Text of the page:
TV Writing Goes to College

We admit it. The headlinel on this post may be a bit misleading. Television writing has, after all, been a major area of study for more than at least a couple of decades now (our own LB taught it at The College Formerly Named The College of Santa Fe in Santa Fe, New Mexico in the early 1990s), but this article coming from a web page dedicated to  college student work, is perhaps the most knowledgeable one – and certainly the hippest – to come from a student yet:

Florida State University, where at the time this article was written, its writer was spending a whole lotta time

3 Television Shows Every Aspiring Writer Should Watch
by Eliana Dubosar

For writers, inspiration can come from any and every facet of life, including their surroundings, the people they interact with on a daily basis and sources of entertainment.

Although there are many movies that follow the lives of individuals trying to make it in the journalistic or publishing world, many of them tend to paint a perfect picture, tying up conclusions in a bow. Something that I learned in an introduction to creative writing course is that this is not always the case, and sometimes it’s perfectly fine to leave some questions unanswered.

For that reason, certain television shows tend to provide a better source of inspiration for aspiring writers, not only through their storylines, but also through the ways in which the shows are written. So, writers, grab a notebook and a pen and see what you can learn from these television shows.

 1. “Jane the Virgin”

Written in a manner similar to a telenovela (or a Spanish-language soap opera), much of what makes “Jane the Virgin” a resource for writers comes from its unique structure.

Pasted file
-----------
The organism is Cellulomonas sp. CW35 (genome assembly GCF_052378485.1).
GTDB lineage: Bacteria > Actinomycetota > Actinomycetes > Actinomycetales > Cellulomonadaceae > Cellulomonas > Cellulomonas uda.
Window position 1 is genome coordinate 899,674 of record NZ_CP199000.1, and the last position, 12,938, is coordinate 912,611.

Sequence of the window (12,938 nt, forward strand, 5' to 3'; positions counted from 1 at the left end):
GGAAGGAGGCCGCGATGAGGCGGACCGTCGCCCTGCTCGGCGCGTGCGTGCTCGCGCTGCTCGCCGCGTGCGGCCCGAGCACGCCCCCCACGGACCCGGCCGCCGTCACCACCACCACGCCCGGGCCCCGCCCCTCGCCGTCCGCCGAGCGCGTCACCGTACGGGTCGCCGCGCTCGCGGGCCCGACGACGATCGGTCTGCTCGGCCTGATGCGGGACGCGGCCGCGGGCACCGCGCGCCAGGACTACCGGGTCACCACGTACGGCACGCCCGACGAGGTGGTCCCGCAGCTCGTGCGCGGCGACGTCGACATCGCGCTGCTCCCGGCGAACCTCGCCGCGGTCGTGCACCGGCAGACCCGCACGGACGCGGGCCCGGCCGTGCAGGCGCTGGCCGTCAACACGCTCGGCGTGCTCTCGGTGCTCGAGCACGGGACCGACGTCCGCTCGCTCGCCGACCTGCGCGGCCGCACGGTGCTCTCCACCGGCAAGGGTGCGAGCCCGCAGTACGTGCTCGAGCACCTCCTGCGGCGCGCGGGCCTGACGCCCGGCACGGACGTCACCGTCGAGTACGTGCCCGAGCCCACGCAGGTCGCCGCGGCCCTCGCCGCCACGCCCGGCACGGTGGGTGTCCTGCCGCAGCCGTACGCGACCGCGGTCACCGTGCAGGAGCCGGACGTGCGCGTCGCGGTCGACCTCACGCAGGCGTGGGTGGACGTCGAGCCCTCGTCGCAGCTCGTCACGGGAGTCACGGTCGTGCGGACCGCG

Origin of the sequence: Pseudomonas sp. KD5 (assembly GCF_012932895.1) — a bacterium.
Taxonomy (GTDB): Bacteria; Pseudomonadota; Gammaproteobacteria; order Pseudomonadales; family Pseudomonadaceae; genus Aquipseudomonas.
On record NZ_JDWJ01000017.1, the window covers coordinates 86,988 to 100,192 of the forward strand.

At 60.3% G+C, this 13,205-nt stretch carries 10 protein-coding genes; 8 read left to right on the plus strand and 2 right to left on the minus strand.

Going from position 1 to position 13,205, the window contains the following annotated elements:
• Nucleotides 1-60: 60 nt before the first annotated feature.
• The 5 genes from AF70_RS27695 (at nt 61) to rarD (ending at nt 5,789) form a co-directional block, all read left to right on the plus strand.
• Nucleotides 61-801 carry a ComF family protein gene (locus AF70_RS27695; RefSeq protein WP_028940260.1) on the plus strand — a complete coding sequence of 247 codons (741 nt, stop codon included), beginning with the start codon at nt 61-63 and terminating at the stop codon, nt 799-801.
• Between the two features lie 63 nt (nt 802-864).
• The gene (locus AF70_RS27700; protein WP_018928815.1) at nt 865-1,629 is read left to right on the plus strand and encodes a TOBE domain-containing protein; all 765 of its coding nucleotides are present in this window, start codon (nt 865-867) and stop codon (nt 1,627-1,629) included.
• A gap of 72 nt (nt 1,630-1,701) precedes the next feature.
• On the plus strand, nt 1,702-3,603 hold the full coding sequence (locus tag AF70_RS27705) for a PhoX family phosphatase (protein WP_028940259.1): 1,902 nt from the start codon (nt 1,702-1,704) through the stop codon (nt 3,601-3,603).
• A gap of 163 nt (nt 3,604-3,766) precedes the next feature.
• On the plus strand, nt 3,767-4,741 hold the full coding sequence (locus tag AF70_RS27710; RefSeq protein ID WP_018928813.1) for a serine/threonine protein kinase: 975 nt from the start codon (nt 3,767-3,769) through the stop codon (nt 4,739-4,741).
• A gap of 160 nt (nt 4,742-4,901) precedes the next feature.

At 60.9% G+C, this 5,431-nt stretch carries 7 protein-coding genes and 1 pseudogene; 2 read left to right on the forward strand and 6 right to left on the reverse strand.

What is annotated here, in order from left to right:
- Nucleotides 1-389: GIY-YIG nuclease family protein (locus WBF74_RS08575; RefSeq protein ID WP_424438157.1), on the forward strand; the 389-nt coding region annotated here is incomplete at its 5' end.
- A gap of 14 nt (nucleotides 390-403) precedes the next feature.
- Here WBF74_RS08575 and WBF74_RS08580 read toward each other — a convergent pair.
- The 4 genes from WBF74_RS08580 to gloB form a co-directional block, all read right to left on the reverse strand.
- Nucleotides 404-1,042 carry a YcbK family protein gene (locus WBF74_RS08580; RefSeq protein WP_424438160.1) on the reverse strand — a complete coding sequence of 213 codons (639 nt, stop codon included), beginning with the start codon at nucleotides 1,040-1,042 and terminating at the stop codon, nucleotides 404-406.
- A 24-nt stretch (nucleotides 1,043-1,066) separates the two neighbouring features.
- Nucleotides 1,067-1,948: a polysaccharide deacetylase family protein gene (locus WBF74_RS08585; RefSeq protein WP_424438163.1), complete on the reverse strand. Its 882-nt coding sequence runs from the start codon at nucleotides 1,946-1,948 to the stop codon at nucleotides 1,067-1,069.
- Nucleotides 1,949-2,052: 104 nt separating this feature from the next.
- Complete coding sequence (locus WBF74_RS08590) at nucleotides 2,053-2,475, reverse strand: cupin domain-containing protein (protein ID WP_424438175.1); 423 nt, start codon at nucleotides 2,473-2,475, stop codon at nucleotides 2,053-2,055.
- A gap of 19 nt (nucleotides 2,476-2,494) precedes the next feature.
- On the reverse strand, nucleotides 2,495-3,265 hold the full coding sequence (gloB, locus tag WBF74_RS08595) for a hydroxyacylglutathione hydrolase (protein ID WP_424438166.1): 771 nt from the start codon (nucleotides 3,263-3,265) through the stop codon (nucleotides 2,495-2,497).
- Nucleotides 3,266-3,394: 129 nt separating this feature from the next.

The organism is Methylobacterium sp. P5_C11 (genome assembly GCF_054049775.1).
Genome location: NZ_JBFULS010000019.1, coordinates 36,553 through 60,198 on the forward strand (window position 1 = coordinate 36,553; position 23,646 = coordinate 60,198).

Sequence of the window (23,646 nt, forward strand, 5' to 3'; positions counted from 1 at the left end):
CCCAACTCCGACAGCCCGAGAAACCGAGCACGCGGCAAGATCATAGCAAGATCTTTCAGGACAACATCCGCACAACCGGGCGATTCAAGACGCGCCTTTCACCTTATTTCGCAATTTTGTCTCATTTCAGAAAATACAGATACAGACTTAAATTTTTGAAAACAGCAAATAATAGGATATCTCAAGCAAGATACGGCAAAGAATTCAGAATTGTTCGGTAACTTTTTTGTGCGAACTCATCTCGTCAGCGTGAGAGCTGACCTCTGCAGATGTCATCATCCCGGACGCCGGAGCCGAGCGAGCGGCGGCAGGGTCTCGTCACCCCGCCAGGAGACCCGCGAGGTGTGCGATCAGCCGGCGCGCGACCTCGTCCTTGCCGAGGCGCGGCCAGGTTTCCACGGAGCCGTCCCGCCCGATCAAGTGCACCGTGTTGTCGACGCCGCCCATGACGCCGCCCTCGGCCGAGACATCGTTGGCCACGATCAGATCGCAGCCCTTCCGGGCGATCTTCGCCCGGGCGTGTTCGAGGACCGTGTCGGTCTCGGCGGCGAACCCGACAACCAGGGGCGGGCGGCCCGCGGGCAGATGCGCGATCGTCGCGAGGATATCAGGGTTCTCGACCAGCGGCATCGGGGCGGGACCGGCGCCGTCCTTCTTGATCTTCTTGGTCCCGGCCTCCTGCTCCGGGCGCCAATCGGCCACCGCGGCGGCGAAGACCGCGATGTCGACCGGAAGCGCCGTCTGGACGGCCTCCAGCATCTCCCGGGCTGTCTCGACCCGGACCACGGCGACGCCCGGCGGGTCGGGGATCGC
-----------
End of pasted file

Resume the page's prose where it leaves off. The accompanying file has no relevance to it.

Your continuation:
The way in which the narration is written, and spoken, presents the audience with even more information to keep them hooked on the show. Although the actual way in which the show is written is important, Jane as a character is where many aspiring writers can pull lessons from.

While much of the series thus far has dealt with Jane’s love life — mainly her relationships with Michael, Rafael and now Adam — it is her journey to become a novelist that is something many can learn from.

In the earlier seasons of the show, Jane worked hard to create her master’s thesis, working with two separate advisors and taking all their notes into consideration when making revisions. One of Jane’s largest challenges with this was the fact that her thesis was a romance novel and the advisor she worked with was a feminist professor that didn’t necessarily believe in romance.

As a result, Jane learned how to work with someone who may not have shared her ideals, while sticking to her guns the whole way through, which is something many writers can learn from.

In the most recent season of “Jane the Virgin,” which takes place years after the death of Jane’s husband, Michael, Jane’s novel gets published. The novel, “Snow Falling,” is a piece in which the setting is in the early 1900s but is a loose retelling of Jane’s time with Michael.

After countless back-and-forth’s with her editor, something all writers are bound to go through before seeing their work take shape, Jane’s dream of becoming a published writer turns into a reality. Once again, the show reminds viewers to never give up, constantly pursue their creative vision and follow through with their projects….

Read it all at studybreaks.com

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